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Lange: Auld Lang Syne

12/30/10 5:55PM By Willem Lange
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(HOST)  As we ring in the New Year, commentator Willem Lange is thinking about traditions - and celebrating the fact that - according to The Old Farmer's Almanac - we've gained almost four minutes of daylight since the solstice just a few days ago.

(LANGE) People once used poles stuck into the ground and standing stones to mark the progress of the sun and the seasons.  To them, this time of year was far more important than it is to us.  Try living for a few years without electricity, central heat, and a grocery store, and the significance of sunlight and fertility will become obvious.  So it was that those old-timers developed the rituals and ceremonies of midwinter.

Why should the new year begin on the first of January?  A simple adjustment could move it to the winter solstice.  But we're not going to do that; it's just not the way we've always done it.  Well, not for the last 400 years or so, anyway.

Instead we celebrate the holidays as one great smear of excess, ending with alcohol-fueled foolishness, a tooting of cardboard horns, and a raucous rendition of "Auld Lang Syne."  I do admit to a nostalgic longing to hear Guy Lombardo's Royal Canadians play the tune, but I can't help but wonder - like the small boy first seeing a giraffe - what's it for?

New Year's was first celebrated in Babylonia around 2000 B.C., and began with the first visible crescent of the new moon after the spring equinox.  It was time then to prepare to plant the new crops.  January first is of no intrinsic significance whatever.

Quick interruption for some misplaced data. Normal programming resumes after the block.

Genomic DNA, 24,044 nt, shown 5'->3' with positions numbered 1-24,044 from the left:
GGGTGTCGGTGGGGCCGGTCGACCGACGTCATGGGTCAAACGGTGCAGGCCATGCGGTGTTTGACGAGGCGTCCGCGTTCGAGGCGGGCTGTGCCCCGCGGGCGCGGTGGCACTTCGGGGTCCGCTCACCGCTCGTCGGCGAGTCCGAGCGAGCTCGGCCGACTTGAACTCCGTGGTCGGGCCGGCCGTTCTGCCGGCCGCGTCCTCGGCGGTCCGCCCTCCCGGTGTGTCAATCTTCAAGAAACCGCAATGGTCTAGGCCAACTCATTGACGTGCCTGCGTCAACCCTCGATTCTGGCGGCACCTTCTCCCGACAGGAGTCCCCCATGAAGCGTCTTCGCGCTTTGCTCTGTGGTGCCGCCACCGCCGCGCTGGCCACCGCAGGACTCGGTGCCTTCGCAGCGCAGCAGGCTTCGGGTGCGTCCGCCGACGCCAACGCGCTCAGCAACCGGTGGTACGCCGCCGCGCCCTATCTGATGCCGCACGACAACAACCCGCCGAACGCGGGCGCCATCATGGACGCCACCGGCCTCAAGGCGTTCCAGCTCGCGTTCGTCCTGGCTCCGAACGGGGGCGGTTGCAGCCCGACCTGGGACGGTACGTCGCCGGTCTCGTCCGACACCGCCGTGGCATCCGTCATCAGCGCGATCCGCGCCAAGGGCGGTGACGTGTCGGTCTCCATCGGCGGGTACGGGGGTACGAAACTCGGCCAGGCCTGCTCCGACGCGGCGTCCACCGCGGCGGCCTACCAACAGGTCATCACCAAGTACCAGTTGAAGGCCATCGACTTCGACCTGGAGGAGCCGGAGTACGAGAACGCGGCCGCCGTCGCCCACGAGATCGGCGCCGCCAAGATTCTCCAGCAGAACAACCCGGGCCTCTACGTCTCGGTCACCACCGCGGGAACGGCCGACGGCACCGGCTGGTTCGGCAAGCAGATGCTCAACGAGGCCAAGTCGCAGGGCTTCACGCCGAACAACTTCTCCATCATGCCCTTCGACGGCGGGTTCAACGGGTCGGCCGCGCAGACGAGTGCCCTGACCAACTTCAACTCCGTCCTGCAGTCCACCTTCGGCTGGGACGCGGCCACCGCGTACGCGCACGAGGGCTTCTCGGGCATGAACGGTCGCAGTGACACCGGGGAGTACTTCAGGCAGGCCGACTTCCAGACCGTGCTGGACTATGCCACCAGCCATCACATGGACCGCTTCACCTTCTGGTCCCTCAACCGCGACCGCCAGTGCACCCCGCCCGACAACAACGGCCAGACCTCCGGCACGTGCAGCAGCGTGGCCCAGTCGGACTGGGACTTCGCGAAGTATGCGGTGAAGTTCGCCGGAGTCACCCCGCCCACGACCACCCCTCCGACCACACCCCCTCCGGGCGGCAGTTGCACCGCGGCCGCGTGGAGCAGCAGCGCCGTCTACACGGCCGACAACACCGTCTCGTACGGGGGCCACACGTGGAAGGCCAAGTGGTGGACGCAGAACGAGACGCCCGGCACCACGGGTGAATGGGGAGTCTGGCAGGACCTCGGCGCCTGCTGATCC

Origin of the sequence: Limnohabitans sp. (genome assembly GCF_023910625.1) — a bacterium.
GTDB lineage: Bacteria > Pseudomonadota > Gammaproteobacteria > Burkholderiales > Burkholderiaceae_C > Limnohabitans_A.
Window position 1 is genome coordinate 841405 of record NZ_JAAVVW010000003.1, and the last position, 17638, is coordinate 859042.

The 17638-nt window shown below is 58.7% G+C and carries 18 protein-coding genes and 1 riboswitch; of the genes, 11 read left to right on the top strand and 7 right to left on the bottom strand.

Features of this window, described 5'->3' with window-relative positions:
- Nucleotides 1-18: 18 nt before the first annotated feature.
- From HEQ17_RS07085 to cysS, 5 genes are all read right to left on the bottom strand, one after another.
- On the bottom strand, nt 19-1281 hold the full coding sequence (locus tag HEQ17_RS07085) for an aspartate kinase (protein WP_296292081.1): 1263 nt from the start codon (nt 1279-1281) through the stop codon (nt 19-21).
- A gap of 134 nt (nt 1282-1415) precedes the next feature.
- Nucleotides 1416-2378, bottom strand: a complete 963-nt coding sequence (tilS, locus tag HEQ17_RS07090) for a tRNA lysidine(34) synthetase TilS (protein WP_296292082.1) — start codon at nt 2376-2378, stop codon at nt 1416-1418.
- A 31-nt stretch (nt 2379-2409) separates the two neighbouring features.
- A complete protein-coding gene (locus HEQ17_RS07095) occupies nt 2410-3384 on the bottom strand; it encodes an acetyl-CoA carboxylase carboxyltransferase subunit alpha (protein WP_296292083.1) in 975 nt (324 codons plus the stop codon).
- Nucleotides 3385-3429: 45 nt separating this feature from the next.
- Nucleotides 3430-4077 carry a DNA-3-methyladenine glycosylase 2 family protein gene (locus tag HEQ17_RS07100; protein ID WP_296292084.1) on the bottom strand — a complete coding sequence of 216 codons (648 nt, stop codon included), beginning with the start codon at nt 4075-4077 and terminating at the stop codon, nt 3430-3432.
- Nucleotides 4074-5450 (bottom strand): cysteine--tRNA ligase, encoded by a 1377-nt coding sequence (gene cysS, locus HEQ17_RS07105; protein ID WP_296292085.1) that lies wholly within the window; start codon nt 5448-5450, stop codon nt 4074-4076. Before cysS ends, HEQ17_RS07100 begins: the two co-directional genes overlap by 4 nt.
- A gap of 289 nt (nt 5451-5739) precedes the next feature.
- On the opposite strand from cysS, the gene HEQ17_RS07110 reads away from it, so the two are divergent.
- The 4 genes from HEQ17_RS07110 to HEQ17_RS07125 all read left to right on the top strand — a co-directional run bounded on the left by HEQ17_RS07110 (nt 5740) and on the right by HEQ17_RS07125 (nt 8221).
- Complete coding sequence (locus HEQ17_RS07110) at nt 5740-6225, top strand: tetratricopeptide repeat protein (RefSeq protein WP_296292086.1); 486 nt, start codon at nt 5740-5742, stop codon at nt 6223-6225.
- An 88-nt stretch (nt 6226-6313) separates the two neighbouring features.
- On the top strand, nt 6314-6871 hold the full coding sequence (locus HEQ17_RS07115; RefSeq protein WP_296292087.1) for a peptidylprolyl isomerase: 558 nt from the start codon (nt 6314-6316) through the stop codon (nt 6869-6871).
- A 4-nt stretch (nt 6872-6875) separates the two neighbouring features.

The Romans also celebrated new year's day at the spring equinox, but a more sophisticated world needed distinct dates.  In 46 B.C. (a date impossible to have known at the time) Julius Caesar decreed January 1 as the start of the year.  That was an improvement, but the mean year in the Julian calendar turned out to be too long, so the dates of the vernal equinox began to slide backward, and the lunar calendar used to calculate Easter Sunday was also drifting.  Pope Gregory XIII in 1582 issued a papal bull establishing Christ's birth as the beginning of the modern era and setting up the Gregorian calendar, which most of us use today.

Blame the Babylonians for the idea of making resolutions.  Does any of us honestly believe he can do better in the coming year by resolving to do it?  That's in a category with the ancient belief that the first visitor of the year was portentous: A tall, dark-haired man was good luck; a blond man was bad luck, because he was probably a Viking.

After centuries of a Church prohibition of celebrations, no place else in the world brings in the new year more heartily than Scotland, where they mix traditions from the Norse, the native Scots, and the Normans.  Robert Burns didn't write the original words, but his version of "Auld Lang Syne" is sung each year, even in the Scottish Parliament: Should auld acquaintance be forgot and never brought to mind?  Should auld acquaintance be forgot and days of auld lang syne?

This is "Auld Willem Lange Syne" in East Montpelier.  And may the first visitor of your new year be tall and dark-haired.
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